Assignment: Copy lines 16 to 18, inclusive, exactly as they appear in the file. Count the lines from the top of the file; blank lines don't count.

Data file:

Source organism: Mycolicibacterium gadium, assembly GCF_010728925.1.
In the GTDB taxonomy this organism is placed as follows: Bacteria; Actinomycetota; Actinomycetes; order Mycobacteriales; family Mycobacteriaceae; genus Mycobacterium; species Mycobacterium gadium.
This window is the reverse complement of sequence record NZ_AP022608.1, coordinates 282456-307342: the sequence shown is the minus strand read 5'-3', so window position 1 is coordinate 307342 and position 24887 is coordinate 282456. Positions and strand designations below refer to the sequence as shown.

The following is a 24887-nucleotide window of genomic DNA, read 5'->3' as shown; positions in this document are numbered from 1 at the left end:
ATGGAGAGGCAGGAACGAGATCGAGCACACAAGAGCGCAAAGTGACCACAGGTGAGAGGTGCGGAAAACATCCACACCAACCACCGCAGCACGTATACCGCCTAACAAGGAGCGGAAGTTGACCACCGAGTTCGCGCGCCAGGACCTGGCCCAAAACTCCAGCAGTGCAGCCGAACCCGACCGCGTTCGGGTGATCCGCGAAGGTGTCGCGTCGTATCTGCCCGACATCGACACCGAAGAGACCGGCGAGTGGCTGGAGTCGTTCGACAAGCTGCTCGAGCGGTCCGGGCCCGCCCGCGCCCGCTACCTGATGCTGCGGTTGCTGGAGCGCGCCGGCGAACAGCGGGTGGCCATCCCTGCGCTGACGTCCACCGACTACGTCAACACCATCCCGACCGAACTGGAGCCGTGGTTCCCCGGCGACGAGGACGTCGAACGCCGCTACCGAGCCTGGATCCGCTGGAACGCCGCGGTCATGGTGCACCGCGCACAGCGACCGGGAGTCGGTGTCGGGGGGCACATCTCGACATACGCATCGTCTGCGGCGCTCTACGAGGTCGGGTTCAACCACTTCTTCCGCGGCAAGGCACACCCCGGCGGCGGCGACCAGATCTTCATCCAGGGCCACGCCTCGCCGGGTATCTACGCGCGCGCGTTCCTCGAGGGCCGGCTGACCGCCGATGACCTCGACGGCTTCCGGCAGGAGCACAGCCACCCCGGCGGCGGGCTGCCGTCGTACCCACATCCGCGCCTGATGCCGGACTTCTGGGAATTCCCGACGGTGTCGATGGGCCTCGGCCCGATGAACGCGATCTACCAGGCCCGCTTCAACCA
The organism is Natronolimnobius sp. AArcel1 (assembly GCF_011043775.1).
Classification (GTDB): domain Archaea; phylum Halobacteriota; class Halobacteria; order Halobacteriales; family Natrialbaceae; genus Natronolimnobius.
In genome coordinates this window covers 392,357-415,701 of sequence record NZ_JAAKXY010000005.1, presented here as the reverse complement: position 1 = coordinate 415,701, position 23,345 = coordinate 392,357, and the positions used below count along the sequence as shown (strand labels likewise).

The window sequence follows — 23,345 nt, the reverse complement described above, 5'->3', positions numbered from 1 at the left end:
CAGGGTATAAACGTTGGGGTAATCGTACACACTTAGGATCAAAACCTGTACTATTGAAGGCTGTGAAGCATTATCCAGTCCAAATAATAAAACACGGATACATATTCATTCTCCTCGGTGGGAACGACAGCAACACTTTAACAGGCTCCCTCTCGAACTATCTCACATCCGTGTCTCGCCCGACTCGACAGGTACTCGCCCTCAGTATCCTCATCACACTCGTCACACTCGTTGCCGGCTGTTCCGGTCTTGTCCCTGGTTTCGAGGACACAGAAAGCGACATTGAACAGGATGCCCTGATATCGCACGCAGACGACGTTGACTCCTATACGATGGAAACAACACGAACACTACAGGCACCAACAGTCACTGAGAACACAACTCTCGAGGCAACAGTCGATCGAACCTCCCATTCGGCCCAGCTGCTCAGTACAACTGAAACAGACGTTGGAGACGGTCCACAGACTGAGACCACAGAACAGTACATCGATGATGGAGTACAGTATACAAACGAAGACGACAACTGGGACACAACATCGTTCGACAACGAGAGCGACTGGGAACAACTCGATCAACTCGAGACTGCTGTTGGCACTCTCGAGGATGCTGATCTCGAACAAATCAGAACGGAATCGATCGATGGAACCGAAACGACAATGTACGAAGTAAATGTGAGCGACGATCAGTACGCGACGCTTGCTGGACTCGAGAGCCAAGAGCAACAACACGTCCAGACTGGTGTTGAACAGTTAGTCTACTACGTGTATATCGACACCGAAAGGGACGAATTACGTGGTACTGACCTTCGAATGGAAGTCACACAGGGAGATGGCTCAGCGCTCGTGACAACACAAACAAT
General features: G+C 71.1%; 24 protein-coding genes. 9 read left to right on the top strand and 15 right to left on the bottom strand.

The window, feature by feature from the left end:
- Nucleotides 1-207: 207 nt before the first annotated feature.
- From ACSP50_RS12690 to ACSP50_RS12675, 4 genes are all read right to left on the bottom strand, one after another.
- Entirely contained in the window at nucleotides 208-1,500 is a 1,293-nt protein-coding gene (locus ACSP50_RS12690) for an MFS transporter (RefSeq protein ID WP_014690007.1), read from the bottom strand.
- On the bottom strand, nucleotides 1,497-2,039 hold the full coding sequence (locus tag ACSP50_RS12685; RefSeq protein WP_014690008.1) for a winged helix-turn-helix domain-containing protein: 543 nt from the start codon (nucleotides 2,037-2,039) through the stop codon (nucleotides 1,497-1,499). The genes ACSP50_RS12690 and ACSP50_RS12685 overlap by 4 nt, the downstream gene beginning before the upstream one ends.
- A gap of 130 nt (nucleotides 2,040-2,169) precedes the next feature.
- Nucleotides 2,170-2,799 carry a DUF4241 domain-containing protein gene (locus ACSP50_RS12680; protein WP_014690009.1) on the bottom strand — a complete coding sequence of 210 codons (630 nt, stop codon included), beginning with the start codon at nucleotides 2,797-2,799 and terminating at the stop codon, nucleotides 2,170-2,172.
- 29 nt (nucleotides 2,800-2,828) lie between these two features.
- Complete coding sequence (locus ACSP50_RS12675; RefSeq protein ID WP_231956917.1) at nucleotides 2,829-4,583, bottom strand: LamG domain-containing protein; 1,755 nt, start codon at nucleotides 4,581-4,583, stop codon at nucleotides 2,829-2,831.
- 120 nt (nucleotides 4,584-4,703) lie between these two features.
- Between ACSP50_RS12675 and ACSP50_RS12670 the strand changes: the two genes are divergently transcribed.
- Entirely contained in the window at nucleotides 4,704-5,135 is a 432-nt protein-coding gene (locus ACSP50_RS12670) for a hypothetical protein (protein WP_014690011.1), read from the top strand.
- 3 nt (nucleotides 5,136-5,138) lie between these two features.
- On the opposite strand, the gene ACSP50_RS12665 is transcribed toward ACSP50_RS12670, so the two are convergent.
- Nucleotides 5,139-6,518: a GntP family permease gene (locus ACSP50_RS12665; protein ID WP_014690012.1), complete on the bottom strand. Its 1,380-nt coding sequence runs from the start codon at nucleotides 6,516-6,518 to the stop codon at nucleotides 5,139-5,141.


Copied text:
- On the bottom strand, nucleotides 1,497-2,039 hold the full coding sequence (locus tag ACSP50_RS12685; RefSeq protein WP_014690008.1) for a winged helix-turn-helix domain-containing protein: 543 nt from the start codon (nucleotides 2,037-2,039) through the stop codon (nucleotides 1,497-1,499). The genes ACSP50_RS12690 and ACSP50_RS12685 overlap by 4 nt, the downstream gene beginning before the upstream one ends.
- A gap of 130 nt (nucleotides 2,040-2,169) precedes the next feature.
- Nucleotides 2,170-2,799 carry a DUF4241 domain-containing protein gene (locus ACSP50_RS12680; protein WP_014690009.1) on the bottom strand — a complete coding sequence of 210 codons (630 nt, stop codon included), beginning with the start codon at nucleotides 2,797-2,799 and terminating at the stop codon, nucleotides 2,170-2,172.